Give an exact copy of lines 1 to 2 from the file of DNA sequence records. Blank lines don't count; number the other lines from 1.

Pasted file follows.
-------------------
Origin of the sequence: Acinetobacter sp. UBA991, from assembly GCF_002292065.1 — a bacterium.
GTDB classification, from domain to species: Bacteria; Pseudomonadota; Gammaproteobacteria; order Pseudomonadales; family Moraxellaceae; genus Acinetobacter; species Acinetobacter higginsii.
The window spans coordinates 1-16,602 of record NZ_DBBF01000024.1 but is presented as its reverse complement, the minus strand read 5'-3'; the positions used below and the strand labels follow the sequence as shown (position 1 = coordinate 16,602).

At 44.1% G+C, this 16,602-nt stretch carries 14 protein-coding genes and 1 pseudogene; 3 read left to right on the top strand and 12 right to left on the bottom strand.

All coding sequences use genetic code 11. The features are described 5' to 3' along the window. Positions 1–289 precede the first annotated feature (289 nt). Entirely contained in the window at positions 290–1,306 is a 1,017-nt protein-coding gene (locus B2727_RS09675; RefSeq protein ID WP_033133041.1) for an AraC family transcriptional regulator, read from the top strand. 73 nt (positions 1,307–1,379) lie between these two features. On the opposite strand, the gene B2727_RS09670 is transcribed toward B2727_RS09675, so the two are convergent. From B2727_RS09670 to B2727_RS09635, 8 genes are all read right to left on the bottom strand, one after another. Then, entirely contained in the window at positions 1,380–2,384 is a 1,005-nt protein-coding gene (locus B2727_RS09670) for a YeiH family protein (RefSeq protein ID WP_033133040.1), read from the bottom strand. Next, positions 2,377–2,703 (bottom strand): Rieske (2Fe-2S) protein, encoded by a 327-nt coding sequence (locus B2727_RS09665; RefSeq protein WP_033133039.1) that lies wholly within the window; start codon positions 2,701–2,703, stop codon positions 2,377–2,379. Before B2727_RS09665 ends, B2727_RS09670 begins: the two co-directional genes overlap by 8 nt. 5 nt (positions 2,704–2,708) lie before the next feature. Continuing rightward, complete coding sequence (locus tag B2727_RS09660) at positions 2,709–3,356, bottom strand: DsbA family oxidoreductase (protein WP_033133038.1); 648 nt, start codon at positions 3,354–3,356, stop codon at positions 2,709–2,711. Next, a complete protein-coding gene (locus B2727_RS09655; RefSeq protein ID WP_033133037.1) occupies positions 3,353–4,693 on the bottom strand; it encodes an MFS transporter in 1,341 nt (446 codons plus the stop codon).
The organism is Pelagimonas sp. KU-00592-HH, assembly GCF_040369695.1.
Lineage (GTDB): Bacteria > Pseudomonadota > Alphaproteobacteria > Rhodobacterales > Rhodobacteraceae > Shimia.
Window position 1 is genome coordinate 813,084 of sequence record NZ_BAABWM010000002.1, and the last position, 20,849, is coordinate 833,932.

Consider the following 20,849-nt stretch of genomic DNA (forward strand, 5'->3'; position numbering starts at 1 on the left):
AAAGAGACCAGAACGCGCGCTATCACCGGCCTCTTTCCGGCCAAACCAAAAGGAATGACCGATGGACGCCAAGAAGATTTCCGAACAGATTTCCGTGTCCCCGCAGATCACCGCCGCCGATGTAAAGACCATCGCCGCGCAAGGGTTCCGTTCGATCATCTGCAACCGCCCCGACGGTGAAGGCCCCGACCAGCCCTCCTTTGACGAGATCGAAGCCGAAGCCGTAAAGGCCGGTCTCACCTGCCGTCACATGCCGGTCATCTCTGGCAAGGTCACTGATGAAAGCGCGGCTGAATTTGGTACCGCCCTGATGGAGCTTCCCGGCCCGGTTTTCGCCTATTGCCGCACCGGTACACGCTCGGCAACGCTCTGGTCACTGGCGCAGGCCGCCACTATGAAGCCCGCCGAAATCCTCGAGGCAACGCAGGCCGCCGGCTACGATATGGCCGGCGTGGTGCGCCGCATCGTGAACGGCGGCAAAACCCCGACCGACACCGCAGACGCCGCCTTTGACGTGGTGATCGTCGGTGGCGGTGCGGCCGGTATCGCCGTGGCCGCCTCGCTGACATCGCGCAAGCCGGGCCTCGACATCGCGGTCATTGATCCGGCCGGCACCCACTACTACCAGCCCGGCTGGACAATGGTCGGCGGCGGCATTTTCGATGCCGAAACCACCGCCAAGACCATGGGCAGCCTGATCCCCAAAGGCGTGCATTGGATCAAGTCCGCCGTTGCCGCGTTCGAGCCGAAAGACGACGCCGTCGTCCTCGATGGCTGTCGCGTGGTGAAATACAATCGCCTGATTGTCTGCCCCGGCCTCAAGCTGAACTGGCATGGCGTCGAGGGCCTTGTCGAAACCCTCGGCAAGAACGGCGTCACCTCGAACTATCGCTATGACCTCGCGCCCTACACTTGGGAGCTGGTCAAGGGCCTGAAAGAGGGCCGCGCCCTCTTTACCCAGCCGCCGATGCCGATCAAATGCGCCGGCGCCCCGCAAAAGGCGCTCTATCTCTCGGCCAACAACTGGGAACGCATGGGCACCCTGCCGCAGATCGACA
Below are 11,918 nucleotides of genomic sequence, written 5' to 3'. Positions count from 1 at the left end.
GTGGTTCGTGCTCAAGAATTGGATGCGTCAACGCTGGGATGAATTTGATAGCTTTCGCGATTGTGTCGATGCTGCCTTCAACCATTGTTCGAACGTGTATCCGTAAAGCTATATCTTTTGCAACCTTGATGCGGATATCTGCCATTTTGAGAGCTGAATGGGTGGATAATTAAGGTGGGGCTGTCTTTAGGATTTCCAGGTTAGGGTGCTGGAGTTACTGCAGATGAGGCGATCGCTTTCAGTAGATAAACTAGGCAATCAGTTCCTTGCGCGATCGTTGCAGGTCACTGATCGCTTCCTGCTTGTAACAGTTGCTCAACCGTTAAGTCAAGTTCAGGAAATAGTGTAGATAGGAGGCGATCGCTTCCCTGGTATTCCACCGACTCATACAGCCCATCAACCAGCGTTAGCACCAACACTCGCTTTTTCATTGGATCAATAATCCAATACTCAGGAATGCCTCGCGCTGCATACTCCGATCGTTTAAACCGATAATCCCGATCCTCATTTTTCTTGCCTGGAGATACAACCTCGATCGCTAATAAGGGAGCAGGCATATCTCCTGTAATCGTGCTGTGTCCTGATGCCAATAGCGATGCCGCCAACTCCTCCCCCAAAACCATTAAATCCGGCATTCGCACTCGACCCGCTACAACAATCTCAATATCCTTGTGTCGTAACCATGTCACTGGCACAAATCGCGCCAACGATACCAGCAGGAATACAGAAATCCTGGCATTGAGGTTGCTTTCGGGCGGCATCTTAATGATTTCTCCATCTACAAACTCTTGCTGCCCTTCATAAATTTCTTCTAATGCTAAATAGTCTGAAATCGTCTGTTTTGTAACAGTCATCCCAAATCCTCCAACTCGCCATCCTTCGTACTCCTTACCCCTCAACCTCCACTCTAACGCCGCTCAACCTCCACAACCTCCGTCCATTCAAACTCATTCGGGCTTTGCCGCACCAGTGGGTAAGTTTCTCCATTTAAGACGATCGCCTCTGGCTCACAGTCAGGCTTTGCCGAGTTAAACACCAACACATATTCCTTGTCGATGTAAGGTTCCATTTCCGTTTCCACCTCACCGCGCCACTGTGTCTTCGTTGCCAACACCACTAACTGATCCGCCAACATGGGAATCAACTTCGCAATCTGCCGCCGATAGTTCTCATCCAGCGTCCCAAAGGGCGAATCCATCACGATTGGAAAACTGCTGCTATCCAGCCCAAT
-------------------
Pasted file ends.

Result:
Origin of the sequence: Acinetobacter sp. UBA991, from assembly GCF_002292065.1 — a bacterium.
GTDB classification, from domain to species: Bacteria; Pseudomonadota; Gammaproteobacteria; order Pseudomonadales; family Moraxellaceae; genus Acinetobacter; species Acinetobacter higginsii.